You can learn more about this improvised clock drive project, the camera modification and the rest of observation set up by visiting his site where he posts a lot of cool stuff about observation and instrumentation. His inventions are most fit for those amateur astronomers interested in modifying their own telescopes and cameras especially for the purpose of doing astrophotography. 🙂
The event was from 10:20 UT (ingress) and ended at 11:10 UT (egress). Although it can be classified as a ‘bright star occultation’, the light coming from the target star wasn’t bright enough to pass through the thick clouds during the entire event. By around 11:50 UT, we decided to packed up since there was still no trace of the star near the Moon.
When the Moon passes in front of a background star during occultations, the shadow of the Moon cast by the star sweeps across the Earth. When the leading or trailing edge of the Moon’s shadow crosses an observer, the observer sees the star “disappear” or “reappear”. These events are usually very sudden, and timing the instant of occultation is an important astronomical measurement.
But why is it important to observe lunar occultations?
- Observing lunar occultations is important because the results improve our knowledge of the position and motion of the Moon. For example, when you time the disappearance of a star behind the edge of the Moon to 0.1 second accuracy (a value easily attainable), you are actually fixing the position of the Moon’s edge in space to an accuracy of about 80 metres. i.e. you are making a measurement with a precision of only 80 metres over a distance of 384,400 km. (This is one of the most accurate measurements an amateur observer can make in any branch of science!)
- Combining many such measurements of the Moon’s position over a long time gives astronomers new information about the Moon’s motion and orbit. For example, total occultation observations have shown that the Moon is spiralling away from the Earth at a rate of a few centimetres per year.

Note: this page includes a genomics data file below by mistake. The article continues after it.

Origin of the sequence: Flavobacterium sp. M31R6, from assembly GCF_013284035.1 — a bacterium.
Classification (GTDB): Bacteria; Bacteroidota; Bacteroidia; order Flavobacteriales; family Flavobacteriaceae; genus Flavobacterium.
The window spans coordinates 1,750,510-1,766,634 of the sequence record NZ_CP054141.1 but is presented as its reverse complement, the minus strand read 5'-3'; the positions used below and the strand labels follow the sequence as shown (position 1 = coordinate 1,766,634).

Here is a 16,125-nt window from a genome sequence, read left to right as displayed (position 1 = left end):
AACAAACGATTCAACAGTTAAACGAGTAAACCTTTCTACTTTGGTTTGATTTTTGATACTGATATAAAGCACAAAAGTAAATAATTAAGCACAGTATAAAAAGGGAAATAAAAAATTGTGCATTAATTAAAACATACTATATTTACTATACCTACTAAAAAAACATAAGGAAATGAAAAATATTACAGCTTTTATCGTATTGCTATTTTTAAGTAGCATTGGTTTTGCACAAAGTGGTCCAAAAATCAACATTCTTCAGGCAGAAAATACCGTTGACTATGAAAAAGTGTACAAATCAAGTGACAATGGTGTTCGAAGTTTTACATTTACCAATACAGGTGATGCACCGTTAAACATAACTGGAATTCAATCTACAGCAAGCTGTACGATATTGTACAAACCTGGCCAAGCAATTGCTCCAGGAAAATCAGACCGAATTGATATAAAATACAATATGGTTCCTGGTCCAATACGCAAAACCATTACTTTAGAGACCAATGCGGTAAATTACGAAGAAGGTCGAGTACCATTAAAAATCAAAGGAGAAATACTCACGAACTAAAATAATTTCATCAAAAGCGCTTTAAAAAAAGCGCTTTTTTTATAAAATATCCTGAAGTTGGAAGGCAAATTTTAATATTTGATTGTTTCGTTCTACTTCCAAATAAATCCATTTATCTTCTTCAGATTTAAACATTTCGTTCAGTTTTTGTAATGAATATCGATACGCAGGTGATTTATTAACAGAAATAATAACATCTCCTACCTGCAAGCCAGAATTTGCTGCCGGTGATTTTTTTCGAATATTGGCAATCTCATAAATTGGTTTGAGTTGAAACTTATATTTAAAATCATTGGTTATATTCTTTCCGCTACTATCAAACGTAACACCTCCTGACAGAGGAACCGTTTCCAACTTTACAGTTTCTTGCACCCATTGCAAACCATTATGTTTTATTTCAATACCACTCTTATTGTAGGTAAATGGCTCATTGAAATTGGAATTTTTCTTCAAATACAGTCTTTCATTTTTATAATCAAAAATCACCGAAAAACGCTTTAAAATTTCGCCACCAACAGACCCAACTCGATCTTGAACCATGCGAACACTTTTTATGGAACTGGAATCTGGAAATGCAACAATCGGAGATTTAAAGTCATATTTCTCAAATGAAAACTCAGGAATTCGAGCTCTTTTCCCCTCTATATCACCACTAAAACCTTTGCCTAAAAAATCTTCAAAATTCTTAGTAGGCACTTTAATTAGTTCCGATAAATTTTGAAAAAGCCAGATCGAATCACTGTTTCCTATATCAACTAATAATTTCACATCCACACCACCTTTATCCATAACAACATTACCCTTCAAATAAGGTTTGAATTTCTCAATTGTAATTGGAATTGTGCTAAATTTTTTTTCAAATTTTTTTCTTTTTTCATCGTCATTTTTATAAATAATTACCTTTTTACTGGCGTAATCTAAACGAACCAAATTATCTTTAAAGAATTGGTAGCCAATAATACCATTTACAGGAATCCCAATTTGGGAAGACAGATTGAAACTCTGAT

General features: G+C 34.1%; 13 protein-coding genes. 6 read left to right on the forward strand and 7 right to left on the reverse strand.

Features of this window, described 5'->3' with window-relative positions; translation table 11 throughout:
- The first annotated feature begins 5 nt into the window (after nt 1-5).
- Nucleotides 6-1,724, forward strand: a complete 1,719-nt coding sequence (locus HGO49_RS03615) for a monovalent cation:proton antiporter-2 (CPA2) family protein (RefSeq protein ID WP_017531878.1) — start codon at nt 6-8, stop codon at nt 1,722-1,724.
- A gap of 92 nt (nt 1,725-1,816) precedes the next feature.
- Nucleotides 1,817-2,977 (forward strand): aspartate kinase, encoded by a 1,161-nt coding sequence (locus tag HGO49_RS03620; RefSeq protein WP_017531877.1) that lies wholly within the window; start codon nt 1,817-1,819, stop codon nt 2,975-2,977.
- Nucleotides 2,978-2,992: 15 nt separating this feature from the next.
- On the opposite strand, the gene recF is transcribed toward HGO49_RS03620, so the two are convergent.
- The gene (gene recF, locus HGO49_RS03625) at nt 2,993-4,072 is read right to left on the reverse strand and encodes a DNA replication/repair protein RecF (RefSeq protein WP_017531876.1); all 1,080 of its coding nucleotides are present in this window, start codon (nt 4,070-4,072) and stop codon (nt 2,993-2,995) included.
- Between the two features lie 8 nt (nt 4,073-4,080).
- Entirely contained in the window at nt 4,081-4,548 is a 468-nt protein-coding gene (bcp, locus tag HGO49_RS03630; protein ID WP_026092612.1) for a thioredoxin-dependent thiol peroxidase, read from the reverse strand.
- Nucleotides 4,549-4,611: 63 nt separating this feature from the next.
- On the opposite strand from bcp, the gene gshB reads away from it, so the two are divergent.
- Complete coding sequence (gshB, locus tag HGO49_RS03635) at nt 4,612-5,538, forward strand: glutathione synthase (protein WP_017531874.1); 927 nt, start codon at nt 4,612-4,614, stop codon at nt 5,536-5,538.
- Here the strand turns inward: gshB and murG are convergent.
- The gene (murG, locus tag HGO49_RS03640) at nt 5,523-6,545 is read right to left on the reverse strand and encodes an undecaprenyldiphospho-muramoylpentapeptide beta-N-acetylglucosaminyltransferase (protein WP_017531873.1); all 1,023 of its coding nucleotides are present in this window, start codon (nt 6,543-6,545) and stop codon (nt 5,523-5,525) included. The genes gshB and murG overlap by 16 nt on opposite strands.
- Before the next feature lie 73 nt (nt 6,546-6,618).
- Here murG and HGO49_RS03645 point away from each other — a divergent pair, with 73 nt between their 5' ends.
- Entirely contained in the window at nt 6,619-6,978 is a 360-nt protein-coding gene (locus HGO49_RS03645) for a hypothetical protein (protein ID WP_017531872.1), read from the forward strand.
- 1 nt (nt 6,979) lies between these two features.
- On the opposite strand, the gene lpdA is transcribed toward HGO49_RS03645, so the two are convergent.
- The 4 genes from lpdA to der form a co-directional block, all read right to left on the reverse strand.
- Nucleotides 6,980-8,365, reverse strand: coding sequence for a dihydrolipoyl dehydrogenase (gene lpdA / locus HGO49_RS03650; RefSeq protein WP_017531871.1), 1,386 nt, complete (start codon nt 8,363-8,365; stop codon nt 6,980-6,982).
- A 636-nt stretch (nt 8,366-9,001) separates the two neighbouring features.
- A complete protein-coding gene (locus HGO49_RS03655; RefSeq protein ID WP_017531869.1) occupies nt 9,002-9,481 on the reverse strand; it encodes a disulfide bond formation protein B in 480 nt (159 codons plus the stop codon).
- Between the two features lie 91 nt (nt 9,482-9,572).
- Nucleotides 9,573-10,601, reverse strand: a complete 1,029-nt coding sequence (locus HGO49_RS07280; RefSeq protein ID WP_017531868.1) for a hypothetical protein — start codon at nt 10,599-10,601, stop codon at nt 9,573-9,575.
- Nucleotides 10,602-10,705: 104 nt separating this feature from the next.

- Total lunar occultations have also been used to provide valuable information about star positions, about the hills and valleys on the edge of the Moon, and to discover new double stars.
Aside from occultations by the Moon, there were also Planetary Occultations and Asteroid Occultations. Just as the Moon passes in front of background stars, so too do planets and minor planets (also called asteroids).
Planetary occultations are occultations of stars by the passing of a planet in front of it. However planetary occultations occur less frequently than lunar occultations because the planets appear so much smaller in our sky than does the Moon. Nevertheless, observing occultations of stars by planets has yielded some stunning discoveries – for example, the rings of Uranus, and the atmosphere around Pluto.
On the other hand, Asteroid Occultations are occultations of stars by the passing of an asteroid in front of it. Asteroid occultations can occur anywhere on the surface of the earth. A few naked eye stars have been occulted during the past 20 years, but most occultations are of quite dim stars typically between magnitudes +9 and +12. An occultation might occur at any time of night, on any day of the week. More and more fainter asteroid occultations are being predicted, so that it is likely that at least 5 events will likely cross your area in the coming year.
While occultations of bright stars by major planets are very rare, occultations by asteroids are a little less so. This is not because any one asteroid has a greater chance of passing in front of a star. Rather, it is because there are so many more asteroids to choose from!
Anyway, asteroid occultations are the only way — apart from spacecraft missions to asteroids and radar observations of nearby objects — to determine the approximate size and shape of those bodies and are, of course, much cheaper.